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Sheriff's Dispute

January 15, 2013
Times Leader

THE BELMONT County Sheriff's Office is being hounded by an ongoing controversy.

The sooner that lingering issue is removed, the smoother the office will be able to carry out its respective duties.

Republican Dave Lucas defeated Democratic challenger Dick Flanagan in the November general election. Lucas subsequently took office earlier this month.

Despite the election results and with Lucas already carrying out his duties, the sheriff's position remains in question. That is due Flanagan's cousin and attorney, Mark Landers, planning to take legal action against Lucas.

Landers is planning to file a quo warranto action with the Ohio Supreme Court. Quo warrantos are "issued against a person or corporation for usurpation, misuse, or abuse of public office or corporate office or franchise."

The legal action targets Lucas' qualifications to be sheriff, specifically his employment history. Landers is claiming Lucas did not serve as a full-time peace officer during the four-year period prior to election, as required by the Ohio Revised Code.

Lucas' application for certification as a viable candidate lists his retirement date from the Belmont County Sheriff's Office as a full-time officer as Oct. 31, 2007. After that, Lucas is listed as being employed by BCSO from 2007 until present as a reserve officer.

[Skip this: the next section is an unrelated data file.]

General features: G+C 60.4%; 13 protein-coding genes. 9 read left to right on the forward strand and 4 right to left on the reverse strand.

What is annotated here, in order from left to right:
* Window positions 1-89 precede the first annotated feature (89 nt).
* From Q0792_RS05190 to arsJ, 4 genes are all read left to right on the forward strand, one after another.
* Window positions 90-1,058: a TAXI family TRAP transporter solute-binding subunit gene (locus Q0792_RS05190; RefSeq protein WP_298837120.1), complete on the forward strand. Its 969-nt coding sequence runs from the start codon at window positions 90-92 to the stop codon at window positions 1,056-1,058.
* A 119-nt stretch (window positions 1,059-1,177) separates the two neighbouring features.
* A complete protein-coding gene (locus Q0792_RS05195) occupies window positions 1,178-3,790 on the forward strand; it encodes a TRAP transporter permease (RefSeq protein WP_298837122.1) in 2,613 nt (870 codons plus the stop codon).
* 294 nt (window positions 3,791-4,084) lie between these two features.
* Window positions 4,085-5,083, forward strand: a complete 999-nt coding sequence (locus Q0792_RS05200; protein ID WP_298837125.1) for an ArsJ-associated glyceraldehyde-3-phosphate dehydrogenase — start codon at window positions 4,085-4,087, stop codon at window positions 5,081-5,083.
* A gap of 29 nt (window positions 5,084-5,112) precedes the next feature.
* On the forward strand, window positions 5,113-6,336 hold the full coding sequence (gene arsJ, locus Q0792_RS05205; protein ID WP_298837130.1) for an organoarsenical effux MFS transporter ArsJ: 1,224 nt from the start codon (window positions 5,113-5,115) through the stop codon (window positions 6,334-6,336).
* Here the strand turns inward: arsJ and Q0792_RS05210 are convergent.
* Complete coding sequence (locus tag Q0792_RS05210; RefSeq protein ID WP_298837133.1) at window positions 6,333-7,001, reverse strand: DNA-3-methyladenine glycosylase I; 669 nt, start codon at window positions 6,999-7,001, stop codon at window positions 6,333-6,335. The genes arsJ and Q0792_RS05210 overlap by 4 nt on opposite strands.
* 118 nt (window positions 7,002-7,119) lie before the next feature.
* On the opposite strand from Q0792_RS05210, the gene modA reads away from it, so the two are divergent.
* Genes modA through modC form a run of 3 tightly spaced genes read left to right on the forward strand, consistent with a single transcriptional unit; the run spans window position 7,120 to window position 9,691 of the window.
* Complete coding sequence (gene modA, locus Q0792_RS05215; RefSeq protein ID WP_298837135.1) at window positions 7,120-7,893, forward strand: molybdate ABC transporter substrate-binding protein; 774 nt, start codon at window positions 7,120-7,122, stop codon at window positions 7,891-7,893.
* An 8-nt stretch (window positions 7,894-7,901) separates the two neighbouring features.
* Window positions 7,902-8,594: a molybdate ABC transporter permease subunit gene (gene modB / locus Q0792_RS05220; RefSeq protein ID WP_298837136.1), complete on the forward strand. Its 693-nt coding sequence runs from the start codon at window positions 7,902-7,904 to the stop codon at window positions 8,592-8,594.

That information was included in the qualification packet that Judge Jennifer Sargus received and subsequently signed off on, giving her report back to the Belmont County Board of Elections.

Fred Thompson, Lucas' predecessor, filed a similar petition during the primary, bringing up the issue of Lucas' qualifications. Thompson's petition was denied because he is a registered Democrat. A complaint must be filed from someone in the same party.

Lucas has adamantly stood his ground, saying he is qualified to be sheriff.

It all adds up to a large legal law enforcement headache.

The residents of Belmont County deserve better. The sheriff's post is the highest law enforcement position in the county. It should not be shrouded in doubt.

Should Landers continue with his legal quest, we urge and hope the Ohio Supreme Court will act with a sense of urgency to settle the dispute. As it is, the current uncertainty only serves to weaken the position.

 
 

 

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